Rwandan bishop on trial for genocide

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CLAD IN regulation pink prison pyjamas, but with a crucifix still resolutely around his neck, Bishop Augustin Misago went before the court in Kigali yesterday to defend himself against charges of involvement in the 1994 Rwandan genocide.

Trials of those accused of responsibility for the atrocities, which claimed the lives of 800,000 Tutsi and moderate Hutu Rwandans, take place every week in different parts of the country, with the authorities steadily working through a huge legal backlog. Many pass almost unnoticed, but Bishop Misago's case is different.

The Bishop of Gikongoro is the highest-ranking priest to have been detained, and his arrest in April drew fierce condemnation from the Vatican, which accused the Rwandan government of "striking a blow against the whole of the Catholic Church". Should he be found guilty, or worse still, condemned to death, the already strained relationship between the Rwandan government and the Church of Rome would probably be destroyed.

The charges are serious, focusing on the Right Rev Augustin Misago's alleged failure to protect Tutsis who fled to his bishopric in April 1994 as the genocide spread west into Gikongoro. Bishop Misago is accused of sending away dozens of children who had asked for sanctuary, and of declining to help a group of priests he knew to be in danger. Given the political climate of the time, his failure to act has been likened to signing a series of death warrants.

There have also been reports of the bishop attending meetings with local officials and security chiefs who had a mandate to exterminate the Tutsis.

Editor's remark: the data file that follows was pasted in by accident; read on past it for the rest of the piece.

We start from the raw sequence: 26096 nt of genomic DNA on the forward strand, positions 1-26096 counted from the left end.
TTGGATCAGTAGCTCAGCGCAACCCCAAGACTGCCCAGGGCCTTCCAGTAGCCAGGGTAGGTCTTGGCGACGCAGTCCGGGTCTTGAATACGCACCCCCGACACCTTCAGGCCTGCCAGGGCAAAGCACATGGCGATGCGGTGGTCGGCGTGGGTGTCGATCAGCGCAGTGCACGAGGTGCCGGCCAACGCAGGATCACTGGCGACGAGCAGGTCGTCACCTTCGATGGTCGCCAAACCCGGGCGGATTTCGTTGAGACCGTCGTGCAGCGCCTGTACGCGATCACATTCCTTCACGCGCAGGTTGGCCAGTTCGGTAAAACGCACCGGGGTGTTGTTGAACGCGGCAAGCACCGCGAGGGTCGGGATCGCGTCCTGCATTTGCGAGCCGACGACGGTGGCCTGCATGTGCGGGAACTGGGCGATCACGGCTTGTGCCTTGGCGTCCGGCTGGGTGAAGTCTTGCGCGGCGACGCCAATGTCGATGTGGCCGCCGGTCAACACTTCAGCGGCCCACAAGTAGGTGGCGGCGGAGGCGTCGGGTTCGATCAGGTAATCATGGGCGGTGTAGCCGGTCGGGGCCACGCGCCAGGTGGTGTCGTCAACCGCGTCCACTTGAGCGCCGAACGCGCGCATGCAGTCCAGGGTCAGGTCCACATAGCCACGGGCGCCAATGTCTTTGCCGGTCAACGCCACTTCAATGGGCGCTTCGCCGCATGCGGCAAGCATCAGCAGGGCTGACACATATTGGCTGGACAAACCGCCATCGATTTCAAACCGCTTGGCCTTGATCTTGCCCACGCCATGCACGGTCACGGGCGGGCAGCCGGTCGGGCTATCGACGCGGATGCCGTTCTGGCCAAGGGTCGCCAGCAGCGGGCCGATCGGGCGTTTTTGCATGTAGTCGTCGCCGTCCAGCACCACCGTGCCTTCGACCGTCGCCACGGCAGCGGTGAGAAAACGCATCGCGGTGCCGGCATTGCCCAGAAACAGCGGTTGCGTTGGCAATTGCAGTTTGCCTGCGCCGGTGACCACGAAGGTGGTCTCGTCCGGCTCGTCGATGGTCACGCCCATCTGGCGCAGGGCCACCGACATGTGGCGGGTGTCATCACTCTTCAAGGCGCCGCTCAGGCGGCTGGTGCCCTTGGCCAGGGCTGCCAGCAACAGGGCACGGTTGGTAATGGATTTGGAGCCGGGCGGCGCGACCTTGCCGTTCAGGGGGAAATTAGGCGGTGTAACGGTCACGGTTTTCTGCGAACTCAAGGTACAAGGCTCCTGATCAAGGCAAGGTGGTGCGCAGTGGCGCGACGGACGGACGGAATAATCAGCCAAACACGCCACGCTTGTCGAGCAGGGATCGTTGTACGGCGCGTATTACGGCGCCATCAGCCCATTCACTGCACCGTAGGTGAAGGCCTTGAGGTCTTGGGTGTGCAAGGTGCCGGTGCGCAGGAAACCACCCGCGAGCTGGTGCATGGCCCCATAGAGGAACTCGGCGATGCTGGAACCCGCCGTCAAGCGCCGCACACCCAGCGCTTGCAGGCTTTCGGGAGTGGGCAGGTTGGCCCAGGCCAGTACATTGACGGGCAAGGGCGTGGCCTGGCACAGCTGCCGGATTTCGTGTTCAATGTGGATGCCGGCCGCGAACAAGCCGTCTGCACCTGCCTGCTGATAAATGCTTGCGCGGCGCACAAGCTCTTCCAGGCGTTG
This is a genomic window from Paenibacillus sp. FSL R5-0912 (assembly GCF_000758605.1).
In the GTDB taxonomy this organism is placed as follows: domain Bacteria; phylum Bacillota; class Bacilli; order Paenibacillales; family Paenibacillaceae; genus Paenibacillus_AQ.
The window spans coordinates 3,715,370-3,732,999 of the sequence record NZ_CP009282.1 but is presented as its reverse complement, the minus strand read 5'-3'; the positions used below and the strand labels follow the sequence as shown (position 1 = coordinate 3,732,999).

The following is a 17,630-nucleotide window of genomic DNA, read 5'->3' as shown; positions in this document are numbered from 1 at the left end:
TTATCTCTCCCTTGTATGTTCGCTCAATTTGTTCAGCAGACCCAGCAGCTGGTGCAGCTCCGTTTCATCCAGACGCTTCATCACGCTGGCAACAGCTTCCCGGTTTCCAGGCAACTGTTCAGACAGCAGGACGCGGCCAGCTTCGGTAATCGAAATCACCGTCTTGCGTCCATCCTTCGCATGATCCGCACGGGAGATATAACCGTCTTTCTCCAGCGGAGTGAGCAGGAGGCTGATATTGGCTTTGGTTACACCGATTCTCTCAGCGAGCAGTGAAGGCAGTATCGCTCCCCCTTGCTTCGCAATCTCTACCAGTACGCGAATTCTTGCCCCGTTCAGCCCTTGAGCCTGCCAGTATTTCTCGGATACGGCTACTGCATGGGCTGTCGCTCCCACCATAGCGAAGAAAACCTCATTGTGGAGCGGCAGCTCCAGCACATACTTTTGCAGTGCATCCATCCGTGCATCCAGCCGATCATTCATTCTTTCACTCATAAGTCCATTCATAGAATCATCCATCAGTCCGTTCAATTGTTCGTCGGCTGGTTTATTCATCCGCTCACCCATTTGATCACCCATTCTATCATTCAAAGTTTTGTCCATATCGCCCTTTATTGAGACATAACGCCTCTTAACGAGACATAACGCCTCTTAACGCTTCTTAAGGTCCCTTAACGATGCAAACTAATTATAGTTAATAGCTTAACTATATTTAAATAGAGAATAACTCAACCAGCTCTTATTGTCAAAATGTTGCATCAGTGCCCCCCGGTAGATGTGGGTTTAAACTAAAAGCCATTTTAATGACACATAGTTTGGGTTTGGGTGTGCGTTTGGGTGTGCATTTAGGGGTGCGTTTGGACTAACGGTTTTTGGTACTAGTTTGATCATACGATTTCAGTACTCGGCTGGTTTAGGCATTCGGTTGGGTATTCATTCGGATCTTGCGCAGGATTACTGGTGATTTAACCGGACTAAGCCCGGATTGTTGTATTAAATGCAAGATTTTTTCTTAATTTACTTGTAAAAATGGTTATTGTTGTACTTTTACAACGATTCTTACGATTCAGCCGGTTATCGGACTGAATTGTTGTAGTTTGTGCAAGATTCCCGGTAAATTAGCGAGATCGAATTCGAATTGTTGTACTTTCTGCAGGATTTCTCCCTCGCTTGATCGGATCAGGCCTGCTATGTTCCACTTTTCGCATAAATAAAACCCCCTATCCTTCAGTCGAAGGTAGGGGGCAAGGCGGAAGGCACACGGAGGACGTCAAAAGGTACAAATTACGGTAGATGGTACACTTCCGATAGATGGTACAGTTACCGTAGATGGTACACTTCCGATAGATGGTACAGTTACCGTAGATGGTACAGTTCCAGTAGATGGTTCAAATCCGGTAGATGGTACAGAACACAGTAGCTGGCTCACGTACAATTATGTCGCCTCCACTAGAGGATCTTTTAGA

Two human rights organisations, African Rights and Human Rights Watch, have identified him as one of the most culpable clergymen in the church hierarchy.

While the allegations against him had been in circulation for five years, it was only in April that the state decided to act. President Pasteur Bizimungu used an address to a genocide memorial service at Kibeho, scene of many of the worst atrocities in the south-west, to humiliate the cleric publicly. He was in effect acting as host of the day. The President warned that good relations between church and state depended on errant priests being made accountable for their actions, warning that if the Vatican was not willing to discipline Bishop Misago, the government certainly was.

The bishop subsequently published a long rebuttal of the accusations through the Catholic news agency, Misna, arguing that he was the victim of an opportunistic regime out to victimise prominent Hutus. But days later he was in prison.

Defence lawyers have argued in the past for the bishop's release on health grounds. At the first court appearance, they promptly won an adjournment, claiming that normal legal procedures had been waived and their client had not been given enough time to prepare his case. The trial resumes next Wednesday, with the prosecutors confident of securing a conviction. Genocide survivors from Gikongoro are likely to be prominent among the witnesses.

Ominously for Bishop Misago, the courtroom in the Nyamirambo district stands just five minutes' walk from the Tapis Rouge playing field, where five convicted genocide prisoners went before a firing squad in April last year.